“The future of the Foundation is emergent, we’re on the same page and striving for the same thing. It will be important that growth does not become unsustainable as the quality of impact within the community is the most important thing.”
As a final question, we asked Lisa what the biggest challenge would be for the Wirrpanda Foundation going forward.
“Our biggest challenge is measuring our impact. I think that’s a challenge of all not-for-profits.”
“That’s what we’re working towards. If you keep engaged with somebody through their education, continuing right through to their employment, then you can measure an impact.”
Jessica Machin has worked in the arts sector across Australia in a wide variety of senior leadership positions including as a CEO, Artistic Director, General Manager as well as an Actor, Producer and Lecturer. She is currently the Executive Director of West Australian Ballet, and is the former CEO of Country Arts WA. Jessica completed Leadership WA’s Signature Leadership Program in 2010.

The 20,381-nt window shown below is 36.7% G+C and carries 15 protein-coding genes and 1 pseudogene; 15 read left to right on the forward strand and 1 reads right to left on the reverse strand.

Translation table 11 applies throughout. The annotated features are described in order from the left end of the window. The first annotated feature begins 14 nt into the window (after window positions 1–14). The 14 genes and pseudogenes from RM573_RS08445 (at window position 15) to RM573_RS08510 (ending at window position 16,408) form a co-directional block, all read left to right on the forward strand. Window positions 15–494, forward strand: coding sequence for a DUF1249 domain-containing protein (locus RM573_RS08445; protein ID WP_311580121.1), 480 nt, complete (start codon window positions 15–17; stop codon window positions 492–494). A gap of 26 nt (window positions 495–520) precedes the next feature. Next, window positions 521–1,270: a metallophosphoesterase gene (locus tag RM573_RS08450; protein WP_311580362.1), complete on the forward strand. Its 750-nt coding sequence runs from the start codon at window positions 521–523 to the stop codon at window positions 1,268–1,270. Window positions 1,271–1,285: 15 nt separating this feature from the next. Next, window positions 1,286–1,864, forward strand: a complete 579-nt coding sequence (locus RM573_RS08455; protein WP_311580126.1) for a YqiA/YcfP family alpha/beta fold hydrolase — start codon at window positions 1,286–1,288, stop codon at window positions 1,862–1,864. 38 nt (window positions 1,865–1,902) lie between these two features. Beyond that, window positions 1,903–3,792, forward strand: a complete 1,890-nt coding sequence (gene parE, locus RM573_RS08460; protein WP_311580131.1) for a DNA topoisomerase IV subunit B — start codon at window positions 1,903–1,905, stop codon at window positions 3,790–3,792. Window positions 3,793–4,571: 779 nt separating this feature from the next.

If there is one thing Jess Machin believes in, it’s the value of the arts to all communities across Australia. Through her varied work in the arts sector, it’s been Jessica’s role to enrich the community with the arts. Indeed, Jessica believes the arts to be as vital to communities as hard infrastructure.
“The arts powers the community in a different way,” Jess said.
“The Country Arts WA model was about supporting the arts engine room in communities across the state.”
When reflecting on the Leadership WA’s Signature Leadership Program, Jess said that is helped to grow her professional networks outside the arts industry.
“The program really appealed to me because of the network of peers. I had a very strong arts network, but I didn’t have a very diverse network in WA. I love the diversity across industries and sectors represented in the program.”
“I also loved Leadership WA’s other value of giving back and wanting to make WA a better place through the Skillsbank program.”